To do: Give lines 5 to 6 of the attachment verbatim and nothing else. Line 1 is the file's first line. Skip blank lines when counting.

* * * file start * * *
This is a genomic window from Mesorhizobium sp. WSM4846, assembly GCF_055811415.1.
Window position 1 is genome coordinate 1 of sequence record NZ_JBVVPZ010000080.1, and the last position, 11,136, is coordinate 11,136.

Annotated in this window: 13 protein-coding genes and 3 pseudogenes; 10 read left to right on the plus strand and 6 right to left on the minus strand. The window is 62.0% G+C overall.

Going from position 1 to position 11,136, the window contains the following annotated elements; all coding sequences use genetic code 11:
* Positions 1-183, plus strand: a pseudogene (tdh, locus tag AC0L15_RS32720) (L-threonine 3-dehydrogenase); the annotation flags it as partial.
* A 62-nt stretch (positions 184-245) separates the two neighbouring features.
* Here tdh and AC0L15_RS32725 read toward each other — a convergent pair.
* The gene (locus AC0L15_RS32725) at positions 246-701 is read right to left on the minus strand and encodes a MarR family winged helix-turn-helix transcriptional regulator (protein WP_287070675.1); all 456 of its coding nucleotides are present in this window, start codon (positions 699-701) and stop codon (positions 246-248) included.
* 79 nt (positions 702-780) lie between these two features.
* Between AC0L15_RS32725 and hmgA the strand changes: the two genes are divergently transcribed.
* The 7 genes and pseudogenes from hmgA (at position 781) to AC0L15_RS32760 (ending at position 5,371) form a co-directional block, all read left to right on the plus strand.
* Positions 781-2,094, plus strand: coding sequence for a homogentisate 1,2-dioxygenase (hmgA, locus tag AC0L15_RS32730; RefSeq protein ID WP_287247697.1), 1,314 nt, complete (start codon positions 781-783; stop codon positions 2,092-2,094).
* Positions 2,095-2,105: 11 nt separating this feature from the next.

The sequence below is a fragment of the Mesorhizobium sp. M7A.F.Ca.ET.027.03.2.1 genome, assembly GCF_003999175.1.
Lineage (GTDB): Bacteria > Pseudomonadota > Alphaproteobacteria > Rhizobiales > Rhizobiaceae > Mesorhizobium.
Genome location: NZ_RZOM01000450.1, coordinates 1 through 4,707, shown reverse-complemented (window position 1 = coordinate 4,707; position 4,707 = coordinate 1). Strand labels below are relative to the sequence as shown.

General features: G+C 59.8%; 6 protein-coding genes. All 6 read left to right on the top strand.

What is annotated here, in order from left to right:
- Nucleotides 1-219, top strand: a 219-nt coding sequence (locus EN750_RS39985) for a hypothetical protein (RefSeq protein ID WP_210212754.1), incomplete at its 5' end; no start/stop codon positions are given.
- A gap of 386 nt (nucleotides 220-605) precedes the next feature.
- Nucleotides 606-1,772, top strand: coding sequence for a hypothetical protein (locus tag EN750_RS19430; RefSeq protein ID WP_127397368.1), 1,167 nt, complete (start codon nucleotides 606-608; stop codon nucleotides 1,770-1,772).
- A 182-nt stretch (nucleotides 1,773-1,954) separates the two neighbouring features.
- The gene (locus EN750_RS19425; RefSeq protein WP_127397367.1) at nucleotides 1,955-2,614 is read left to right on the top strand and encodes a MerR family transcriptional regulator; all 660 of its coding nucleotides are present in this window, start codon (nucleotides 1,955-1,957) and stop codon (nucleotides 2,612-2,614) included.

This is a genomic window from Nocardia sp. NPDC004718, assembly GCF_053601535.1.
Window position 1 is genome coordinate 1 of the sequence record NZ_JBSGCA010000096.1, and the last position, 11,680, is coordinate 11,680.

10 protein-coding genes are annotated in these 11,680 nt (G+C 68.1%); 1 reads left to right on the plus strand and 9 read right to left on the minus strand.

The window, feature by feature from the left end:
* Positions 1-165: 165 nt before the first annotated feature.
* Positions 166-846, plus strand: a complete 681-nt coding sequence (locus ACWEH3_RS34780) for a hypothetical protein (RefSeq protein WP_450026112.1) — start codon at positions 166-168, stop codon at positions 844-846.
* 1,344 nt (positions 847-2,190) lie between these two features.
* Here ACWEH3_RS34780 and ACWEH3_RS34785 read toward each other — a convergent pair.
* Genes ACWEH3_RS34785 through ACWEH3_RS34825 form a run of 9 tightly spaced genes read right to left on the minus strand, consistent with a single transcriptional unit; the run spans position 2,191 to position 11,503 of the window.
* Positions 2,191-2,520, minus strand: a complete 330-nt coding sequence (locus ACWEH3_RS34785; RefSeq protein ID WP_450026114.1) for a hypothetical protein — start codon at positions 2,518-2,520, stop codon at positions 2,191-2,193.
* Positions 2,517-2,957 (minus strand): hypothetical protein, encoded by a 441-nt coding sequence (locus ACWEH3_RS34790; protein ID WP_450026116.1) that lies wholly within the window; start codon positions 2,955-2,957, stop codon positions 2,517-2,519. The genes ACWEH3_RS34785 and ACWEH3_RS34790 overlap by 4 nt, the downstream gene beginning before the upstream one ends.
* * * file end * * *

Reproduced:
* Positions 1-183, plus strand: a pseudogene (tdh, locus tag AC0L15_RS32720) (L-threonine 3-dehydrogenase); the annotation flags it as partial.
* A 62-nt stretch (positions 184-245) separates the two neighbouring features.